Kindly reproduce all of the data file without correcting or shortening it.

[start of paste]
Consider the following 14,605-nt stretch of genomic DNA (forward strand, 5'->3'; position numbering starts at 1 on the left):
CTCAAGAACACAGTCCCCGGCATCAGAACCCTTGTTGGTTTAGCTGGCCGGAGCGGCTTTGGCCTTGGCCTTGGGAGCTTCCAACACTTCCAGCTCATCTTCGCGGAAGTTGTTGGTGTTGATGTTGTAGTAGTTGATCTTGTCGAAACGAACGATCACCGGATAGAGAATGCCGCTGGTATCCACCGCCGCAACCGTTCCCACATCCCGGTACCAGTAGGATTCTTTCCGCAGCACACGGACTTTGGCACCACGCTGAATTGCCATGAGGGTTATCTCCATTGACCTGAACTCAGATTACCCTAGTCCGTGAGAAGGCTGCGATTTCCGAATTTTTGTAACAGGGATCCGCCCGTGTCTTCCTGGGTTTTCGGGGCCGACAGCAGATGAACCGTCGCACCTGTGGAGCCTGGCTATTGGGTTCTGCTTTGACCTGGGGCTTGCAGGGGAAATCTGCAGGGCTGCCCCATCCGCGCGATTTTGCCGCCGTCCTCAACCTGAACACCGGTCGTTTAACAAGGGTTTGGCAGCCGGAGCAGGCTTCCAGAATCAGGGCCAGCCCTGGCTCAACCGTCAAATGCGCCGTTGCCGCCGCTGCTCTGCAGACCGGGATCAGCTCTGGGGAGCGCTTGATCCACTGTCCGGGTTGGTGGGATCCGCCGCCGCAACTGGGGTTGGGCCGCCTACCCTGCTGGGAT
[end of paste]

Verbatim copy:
Consider the following 14,605-nt stretch of genomic DNA (forward strand, 5'->3'; position numbering starts at 1 on the left):
CTCAAGAACACAGTCCCCGGCATCAGAACCCTTGTTGGTTTAGCTGGCCGGAGCGGCTTTGGCCTTGGCCTTGGGAGCTTCCAACACTTCCAGCTCATCTTCGCGGAAGTTGTTGGTGTTGATGTTGTAGTAGTTGATCTTGTCGAAACGAACGATCACCGGATAGAGAATGCCGCTGGTATCCACCGCCGCAACCGTTCCCACATCCCGGTACCAGTAGGATTCTTTCCGCAGCACACGGACTTTGGCACCACGCTGAATTGCCATGAGGGTTATCTCCATTGACCTGAACTCAGATTACCCTAGTCCGTGAGAAGGCTGCGATTTCCGAATTTTTGTAACAGGGATCCGCCCGTGTCTTCCTGGGTTTTCGGGGCCGACAGCAGATGAACCGTCGCACCTGTGGAGCCTGGCTATTGGGTTCTGCTTTGACCTGGGGCTTGCAGGGGAAATCTGCAGGGCTGCCCCATCCGCGCGATTTTGCCGCCGTCCTCAACCTGAACACCGGTCGTTTAACAAGGGTTTGGCAGCCGGAGCAGGCTTCCAGAATCAGGGCCAGCCCTGGCTCAACCGTCAAATGCGCCGTTGCCGCCGCTGCTCTGCAGACCGGGATCAGCTCTGGGGAGCGCTTGATCCACTGTCCGGGTTGGTGGGATCCGCCGCCGCAACTGGGGTTGGGCCGCCTACCCTGCTGGGAT